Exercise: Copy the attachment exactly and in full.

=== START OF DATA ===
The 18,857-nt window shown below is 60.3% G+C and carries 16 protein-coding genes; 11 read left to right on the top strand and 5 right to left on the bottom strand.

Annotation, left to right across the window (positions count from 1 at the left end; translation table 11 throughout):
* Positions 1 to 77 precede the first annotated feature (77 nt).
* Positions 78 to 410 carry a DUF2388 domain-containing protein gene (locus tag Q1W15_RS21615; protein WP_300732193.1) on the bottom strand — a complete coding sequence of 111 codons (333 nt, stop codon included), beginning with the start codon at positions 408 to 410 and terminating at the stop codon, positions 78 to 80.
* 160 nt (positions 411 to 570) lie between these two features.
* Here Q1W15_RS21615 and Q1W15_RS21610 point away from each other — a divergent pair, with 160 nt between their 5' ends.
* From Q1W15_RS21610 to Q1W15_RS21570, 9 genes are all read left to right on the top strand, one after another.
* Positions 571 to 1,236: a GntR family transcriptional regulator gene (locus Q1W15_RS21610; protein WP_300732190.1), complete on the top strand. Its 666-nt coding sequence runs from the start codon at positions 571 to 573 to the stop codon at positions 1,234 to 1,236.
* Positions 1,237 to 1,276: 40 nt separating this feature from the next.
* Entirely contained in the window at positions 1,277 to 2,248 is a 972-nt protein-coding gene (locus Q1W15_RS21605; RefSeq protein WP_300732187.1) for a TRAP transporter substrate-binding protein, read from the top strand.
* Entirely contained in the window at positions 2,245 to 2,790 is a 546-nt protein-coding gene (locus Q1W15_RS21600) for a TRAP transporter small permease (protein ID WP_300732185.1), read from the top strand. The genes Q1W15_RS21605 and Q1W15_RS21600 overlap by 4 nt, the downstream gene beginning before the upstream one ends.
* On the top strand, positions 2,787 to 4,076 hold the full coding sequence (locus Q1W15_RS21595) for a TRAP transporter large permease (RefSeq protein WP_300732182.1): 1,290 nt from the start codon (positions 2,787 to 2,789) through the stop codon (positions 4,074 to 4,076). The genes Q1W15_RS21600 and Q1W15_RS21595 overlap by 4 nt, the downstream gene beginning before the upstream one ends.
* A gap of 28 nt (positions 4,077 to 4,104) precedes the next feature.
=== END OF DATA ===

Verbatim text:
The 18,857-nt window shown below is 60.3% G+C and carries 16 protein-coding genes; 11 read left to right on the top strand and 5 right to left on the bottom strand.

Annotation, left to right across the window (positions count from 1 at the left end; translation table 11 throughout):
* Positions 1 to 77 precede the first annotated feature (77 nt).
* Positions 78 to 410 carry a DUF2388 domain-containing protein gene (locus tag Q1W15_RS21615; protein WP_300732193.1) on the bottom strand — a complete coding sequence of 111 codons (333 nt, stop codon included), beginning with the start codon at positions 408 to 410 and terminating at the stop codon, positions 78 to 80.
* 160 nt (positions 411 to 570) lie between these two features.
* Here Q1W15_RS21615 and Q1W15_RS21610 point away from each other — a divergent pair, with 160 nt between their 5' ends.
* From Q1W15_RS21610 to Q1W15_RS21570, 9 genes are all read left to right on the top strand, one after another.
* Positions 571 to 1,236: a GntR family transcriptional regulator gene (locus Q1W15_RS21610; protein WP_300732190.1), complete on the top strand. Its 666-nt coding sequence runs from the start codon at positions 571 to 573 to the stop codon at positions 1,234 to 1,236.
* Positions 1,237 to 1,276: 40 nt separating this feature from the next.
* Entirely contained in the window at positions 1,277 to 2,248 is a 972-nt protein-coding gene (locus Q1W15_RS21605; RefSeq protein WP_300732187.1) for a TRAP transporter substrate-binding protein, read from the top strand.
* Entirely contained in the window at positions 2,245 to 2,790 is a 546-nt protein-coding gene (locus Q1W15_RS21600) for a TRAP transporter small permease (protein ID WP_300732185.1), read from the top strand. The genes Q1W15_RS21605 and Q1W15_RS21600 overlap by 4 nt, the downstream gene beginning before the upstream one ends.
* On the top strand, positions 2,787 to 4,076 hold the full coding sequence (locus Q1W15_RS21595) for a TRAP transporter large permease (RefSeq protein WP_300732182.1): 1,290 nt from the start codon (positions 2,787 to 2,789) through the stop codon (positions 4,074 to 4,076). The genes Q1W15_RS21600 and Q1W15_RS21595 overlap by 4 nt, the downstream gene beginning before the upstream one ends.
* A gap of 28 nt (positions 4,077 to 4,104) precedes the next feature.